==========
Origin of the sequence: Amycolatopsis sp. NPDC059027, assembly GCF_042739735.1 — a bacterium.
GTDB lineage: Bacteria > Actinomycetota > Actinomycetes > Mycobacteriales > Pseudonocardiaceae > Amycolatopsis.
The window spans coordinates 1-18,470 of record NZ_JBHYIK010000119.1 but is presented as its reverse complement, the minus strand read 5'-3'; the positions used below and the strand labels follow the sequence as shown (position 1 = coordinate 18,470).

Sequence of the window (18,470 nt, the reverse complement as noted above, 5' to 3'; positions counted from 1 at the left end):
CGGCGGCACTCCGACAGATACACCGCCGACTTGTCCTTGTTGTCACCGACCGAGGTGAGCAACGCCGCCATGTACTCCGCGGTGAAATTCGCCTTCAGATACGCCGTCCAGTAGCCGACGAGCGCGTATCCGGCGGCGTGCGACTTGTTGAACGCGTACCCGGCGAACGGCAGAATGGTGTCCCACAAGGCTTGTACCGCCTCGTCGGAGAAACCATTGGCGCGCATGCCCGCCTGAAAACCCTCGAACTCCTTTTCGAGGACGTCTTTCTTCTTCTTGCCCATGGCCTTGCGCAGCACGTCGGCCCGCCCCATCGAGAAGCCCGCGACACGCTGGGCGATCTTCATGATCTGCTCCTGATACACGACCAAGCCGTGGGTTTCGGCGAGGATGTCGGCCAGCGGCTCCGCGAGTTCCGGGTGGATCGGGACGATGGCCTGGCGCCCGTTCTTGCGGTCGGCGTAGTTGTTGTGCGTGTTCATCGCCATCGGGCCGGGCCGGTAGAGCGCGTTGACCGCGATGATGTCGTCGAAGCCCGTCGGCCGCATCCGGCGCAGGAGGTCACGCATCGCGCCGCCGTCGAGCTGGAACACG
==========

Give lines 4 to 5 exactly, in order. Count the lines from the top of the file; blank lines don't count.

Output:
Sequence of the window (18,470 nt, the reverse complement as noted above, 5' to 3'; positions counted from 1 at the left end):
CGGCGGCACTCCGACAGATACACCGCCGACTTGTCCTTGTTGTCACCGACCGAGGTGAGCAACGCCGCCATGTACTCCGCGGTGAAATTCGCCTTCAGATACGCCGTCCAGTAGCCGACGAGCGCGTATCCGGCGGCGTGCGACTTGTTGAACGCGTACCCGGCGAACGGCAGAATGGTGTCCCACAAGGCTTGTACCGCCTCGTCGGAGAAACCATTGGCGCGCATGCCCGCCTGAAAACCCTCGAACTCCTTTTCGAGGACGTCTTTCTTCTTCTTGCCCATGGCCTTGCGCAGCACGTCGGCCCGCCCCATCGAGAAGCCCGCGACACGCTGGGCGATCTTCATGATCTGCTCCTGATACACGACCAAGCCGTGGGTTTCGGCGAGGATGTCGGCCAGCGGCTCCGCGAGTTCCGGGTGGATCGGGACGATGGCCTGGCGCCCGTTCTTGCGGTCGGCGTAGTTGTTGTGCGTGTTCATCGCCATCGGGCCGGGCCGGTAGAGCGCGTTGACCGCGATGATGTCGTCGAAGCCCGTCGGCCGCATCCGGCGCAGGAGGTCACGCATCGCGCCGCCGTCGAGCTGGAACACG